Food and diet

'Sip red wine' for health

Scientists have said that people should sip wine to get the benefit of its “cancer-busting antioxidant”, the Daily Express reported. It said that the mouth absorbs 100 times more resveratrol than the stomach (resveratrol is a compound that attacks cancer cells and can protect the heart and brain from damage).

This news story is based on a review of recent research on the effects of resveratrol on health, disease and longevity. The newspaper reports the authors as saying that the mouth absorbs 100 times more resveratrol than the stomach. However, although this compound has shown benefits in animal experiments, the equivalent human doses “are well above those achievable... through a normal diet”. Research on fish, for example, achieved a 50% extension in the fish's lifespan, but a person would need to consume around 60 litres of red wine a day. Resveratrol has health improvement potential, but clearly more research in humans is needed.

Where did the story come from?

The research was carried out by Dr Lindsay Brown and colleagues from the University of Queensland in Brisbane, the University of Connecticut School of Medicine in the US, the University of Debrecen in Hungary and the University Hospital of Heidelberg at Manheim in Germany. The study was funded by the National Institutes of Health and the Dietmar Hopp Foundation. It was published in the medical journal Alcoholism: Clinical and Experimental Research .

What kind of scientific study was this?

This is a narrative review of recently published research on the potentially beneficial ingredients in red wine. The authors discuss how these ingredients, particularly polyphenols (chemical substances which include resveratrol), could work in the human body and their potential therapeutic uses.

Resveratrol is a type of compound known as a small polyphenol. It has been studied extensively in animals and insects and shown to extend the life of some yeasts, roundworms, fruit flies and obese mice that were given a high-calorie diet. It is thought to have similar effects to a low-calorie diet and that it may slow the ageing process.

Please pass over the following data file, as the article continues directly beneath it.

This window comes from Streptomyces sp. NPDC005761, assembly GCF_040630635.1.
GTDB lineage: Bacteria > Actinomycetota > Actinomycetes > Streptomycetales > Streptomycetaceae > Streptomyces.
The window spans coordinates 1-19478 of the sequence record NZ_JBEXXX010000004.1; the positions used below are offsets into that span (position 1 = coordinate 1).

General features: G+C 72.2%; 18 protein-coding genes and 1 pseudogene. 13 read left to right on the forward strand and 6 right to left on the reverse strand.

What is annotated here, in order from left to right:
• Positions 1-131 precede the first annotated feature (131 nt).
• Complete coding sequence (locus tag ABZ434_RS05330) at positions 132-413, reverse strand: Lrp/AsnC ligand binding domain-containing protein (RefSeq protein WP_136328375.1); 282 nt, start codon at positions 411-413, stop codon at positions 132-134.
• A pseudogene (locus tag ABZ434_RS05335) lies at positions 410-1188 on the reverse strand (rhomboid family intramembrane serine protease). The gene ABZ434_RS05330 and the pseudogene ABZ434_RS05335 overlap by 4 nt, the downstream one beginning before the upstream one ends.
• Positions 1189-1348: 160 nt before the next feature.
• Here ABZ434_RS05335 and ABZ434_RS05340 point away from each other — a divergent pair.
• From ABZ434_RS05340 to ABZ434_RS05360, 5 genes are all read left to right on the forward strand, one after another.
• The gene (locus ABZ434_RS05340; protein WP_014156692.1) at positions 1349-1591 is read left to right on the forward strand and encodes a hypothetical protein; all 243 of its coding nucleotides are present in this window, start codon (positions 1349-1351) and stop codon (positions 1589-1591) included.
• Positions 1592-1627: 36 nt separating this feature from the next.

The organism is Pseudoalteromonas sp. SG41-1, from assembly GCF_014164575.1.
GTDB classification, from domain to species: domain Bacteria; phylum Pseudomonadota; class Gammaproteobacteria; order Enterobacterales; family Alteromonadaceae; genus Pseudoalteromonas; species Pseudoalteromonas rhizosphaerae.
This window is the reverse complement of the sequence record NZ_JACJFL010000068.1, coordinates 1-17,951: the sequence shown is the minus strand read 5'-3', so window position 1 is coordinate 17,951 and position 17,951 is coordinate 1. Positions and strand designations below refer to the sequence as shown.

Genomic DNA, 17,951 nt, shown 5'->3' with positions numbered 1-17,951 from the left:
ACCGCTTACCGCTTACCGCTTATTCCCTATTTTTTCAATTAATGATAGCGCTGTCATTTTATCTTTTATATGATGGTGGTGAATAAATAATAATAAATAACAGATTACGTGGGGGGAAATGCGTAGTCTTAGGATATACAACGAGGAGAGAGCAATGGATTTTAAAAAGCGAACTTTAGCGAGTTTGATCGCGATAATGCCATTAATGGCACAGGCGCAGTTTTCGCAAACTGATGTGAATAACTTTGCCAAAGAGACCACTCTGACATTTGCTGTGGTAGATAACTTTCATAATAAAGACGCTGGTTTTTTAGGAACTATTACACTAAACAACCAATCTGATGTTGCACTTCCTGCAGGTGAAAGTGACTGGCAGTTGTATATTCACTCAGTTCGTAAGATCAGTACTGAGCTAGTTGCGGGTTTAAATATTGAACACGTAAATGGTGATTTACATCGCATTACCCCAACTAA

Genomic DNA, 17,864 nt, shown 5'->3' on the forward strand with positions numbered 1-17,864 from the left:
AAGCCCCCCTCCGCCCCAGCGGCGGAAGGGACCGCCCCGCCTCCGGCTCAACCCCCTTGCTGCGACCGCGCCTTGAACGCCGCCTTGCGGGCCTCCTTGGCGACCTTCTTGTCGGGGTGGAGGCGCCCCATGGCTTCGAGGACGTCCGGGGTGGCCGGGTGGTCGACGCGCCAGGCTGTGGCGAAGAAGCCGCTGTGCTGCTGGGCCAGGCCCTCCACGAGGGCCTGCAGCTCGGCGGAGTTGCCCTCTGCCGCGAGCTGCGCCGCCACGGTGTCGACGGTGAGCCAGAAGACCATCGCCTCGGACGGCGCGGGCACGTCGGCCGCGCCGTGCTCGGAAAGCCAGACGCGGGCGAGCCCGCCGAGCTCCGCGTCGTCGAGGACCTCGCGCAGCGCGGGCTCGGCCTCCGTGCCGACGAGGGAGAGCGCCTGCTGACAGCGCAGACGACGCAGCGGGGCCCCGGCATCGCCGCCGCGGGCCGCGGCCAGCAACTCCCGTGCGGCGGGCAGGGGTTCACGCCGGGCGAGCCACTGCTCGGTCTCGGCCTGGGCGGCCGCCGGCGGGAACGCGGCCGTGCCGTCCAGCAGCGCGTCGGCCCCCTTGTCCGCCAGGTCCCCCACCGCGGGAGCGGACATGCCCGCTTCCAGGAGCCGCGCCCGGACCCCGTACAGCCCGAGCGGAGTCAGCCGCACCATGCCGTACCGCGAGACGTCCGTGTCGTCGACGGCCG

The authors discuss recent evidence of the effects of resveratrol and put forward some theories about how it might have these effects. In particular, they discuss the apparent contradiction that while low doses improve the survival of some cells, providing a cardioprotective or neuroprotective effect, it kills cancer cells when given in high doses.

They discuss research into the potential benefits of resveratrol on cancer, inflammation, gastrointestinal diseases, neuroprotection, diabetes, heart health, blood pressure, blood vessels and cellular health, structure and function.

The researchers also discuss what is known about how the ingredients in red wine may benefit the body. They talk about the “bioavailability” of resveratrol and other polyphenols. Bioavailability is a property of a drug that describes how much of it enters the circulation and becomes “available” for the body to use.

What were the results of the study?

There are a number of different aspects to the researchers’ discussion into resveratrol. Some of the news reports of this research summarise them all, concluding that resveratrol has therapeutic potential. The Daily Express focused on the bioavailability of the compound.

What interpretations did the researchers draw from these results?

The researchers say that further research is needed to understand the role of resveratrol and other polyphenols, and how low-to-moderate amounts of red wine provide health benefits compared to white wine, beer or spirits.

They say that the known harms associated with alcohol consumption have prevented a fully controlled clinical trial of the effects of moderate consumption of red wine on cardiovascular disease risk.

What does the NHS Knowledge Service make of this study?

This narrative review discussed research on how resveratrol and other components of red wine may benefit health and how this might occur. Some news reports have focused on one aspect of the review: the bioavailability of resveratrol.

The researchers note that, so far, the positive observations in research have been made with doses of resveratrol “that are well above those achievable in humans through a normal diet”. They say that red wine is almost the only source of resveratrol in the human diet. To achieve an equivalent dose to the one that extended the lifespan of fish by 50%, a person would need to consume around 60 litres of red wine a day, which is certainly not feasible (or recommended!).

There is a growing body of evidence, largely from animal studies, that resveratrol can have a positive effect on health. The researchers emphasise that red wine contains only a small amount of resveratrol and a human would need to drink an unrealistically large quantity to have the same levels as those demonstrated in animal studies. Excessive alcohol consumption is associated with serious health risks and recommendations to drink in moderation should be taken seriously. If sipping wine prevents excessive alcohol intake then it should be encouraged, but human studies are needed to investigate the real health effects of red wine before it is recommended for health reasons.

NHS Attribution